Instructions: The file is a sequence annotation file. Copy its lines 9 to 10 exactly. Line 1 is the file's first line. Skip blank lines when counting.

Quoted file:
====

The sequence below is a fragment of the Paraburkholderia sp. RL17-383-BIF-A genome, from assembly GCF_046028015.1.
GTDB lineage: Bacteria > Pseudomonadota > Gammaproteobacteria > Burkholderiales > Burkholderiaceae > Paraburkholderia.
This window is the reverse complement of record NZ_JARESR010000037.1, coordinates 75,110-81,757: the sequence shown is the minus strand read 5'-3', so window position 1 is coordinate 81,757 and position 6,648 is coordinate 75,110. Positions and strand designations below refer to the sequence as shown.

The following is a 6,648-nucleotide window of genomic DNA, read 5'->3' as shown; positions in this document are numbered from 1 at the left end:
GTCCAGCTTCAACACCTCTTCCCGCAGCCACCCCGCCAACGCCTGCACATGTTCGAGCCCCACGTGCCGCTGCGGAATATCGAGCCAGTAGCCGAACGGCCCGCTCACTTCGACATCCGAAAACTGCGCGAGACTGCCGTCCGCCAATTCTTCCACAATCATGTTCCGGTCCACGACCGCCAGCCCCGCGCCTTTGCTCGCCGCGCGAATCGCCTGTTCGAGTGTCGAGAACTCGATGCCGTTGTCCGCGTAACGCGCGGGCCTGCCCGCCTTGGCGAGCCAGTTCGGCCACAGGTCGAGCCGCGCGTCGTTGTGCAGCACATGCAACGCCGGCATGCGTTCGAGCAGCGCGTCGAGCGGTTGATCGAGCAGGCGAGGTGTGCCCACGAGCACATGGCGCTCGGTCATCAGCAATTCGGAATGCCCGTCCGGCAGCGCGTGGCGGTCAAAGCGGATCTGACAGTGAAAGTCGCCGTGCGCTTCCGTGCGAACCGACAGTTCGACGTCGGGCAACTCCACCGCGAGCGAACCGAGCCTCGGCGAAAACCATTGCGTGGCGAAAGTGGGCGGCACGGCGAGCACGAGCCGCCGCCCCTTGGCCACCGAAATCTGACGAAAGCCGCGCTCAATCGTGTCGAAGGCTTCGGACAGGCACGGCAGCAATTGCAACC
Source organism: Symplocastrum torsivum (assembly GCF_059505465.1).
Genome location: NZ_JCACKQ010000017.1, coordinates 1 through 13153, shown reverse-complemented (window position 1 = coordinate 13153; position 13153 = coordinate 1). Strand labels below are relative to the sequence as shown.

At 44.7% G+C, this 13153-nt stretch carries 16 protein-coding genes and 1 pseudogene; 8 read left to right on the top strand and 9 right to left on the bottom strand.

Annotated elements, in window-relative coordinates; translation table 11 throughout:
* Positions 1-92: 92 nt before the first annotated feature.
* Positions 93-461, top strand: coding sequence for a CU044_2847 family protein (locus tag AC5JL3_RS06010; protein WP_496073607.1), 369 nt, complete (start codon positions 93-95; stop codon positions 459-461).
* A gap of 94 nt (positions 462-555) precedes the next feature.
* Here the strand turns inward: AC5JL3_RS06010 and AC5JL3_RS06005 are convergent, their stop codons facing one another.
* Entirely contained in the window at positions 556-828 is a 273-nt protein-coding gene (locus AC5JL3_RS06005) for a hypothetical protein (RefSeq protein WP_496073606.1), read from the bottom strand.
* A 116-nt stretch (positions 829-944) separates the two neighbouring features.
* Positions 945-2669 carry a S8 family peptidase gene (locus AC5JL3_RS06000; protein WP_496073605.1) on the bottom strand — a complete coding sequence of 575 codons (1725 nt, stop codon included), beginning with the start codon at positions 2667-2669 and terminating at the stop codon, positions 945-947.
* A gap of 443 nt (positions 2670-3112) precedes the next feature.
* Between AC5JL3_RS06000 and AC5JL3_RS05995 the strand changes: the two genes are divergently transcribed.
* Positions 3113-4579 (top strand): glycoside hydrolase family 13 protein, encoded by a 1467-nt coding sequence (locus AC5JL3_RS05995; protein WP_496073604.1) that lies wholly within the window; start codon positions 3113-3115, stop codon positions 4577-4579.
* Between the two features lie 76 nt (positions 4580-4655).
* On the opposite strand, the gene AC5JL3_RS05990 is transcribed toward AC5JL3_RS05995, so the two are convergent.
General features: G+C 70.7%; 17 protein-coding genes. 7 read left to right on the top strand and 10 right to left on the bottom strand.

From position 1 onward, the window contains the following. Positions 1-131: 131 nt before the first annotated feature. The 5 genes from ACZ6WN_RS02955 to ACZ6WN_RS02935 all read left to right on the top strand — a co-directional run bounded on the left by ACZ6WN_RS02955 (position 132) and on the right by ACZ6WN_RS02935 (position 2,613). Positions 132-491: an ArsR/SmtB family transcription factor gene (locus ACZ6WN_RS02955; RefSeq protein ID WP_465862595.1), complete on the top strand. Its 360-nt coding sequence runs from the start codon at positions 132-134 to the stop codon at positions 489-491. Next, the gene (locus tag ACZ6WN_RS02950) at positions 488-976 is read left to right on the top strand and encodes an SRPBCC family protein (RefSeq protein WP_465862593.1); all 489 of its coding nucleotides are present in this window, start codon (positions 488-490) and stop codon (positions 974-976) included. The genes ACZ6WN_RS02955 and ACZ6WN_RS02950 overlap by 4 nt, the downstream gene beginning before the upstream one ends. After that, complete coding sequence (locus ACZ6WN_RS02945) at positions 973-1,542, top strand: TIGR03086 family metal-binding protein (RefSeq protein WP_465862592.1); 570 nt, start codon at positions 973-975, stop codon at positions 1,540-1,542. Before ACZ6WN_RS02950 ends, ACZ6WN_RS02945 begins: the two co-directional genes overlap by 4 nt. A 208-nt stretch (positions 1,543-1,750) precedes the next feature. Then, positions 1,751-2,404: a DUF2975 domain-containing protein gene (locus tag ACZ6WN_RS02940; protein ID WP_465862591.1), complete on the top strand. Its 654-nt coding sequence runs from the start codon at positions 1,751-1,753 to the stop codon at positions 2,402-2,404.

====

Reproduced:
Annotated elements, in window-relative coordinates; translation table 11 throughout:
* Positions 1-92: 92 nt before the first annotated feature.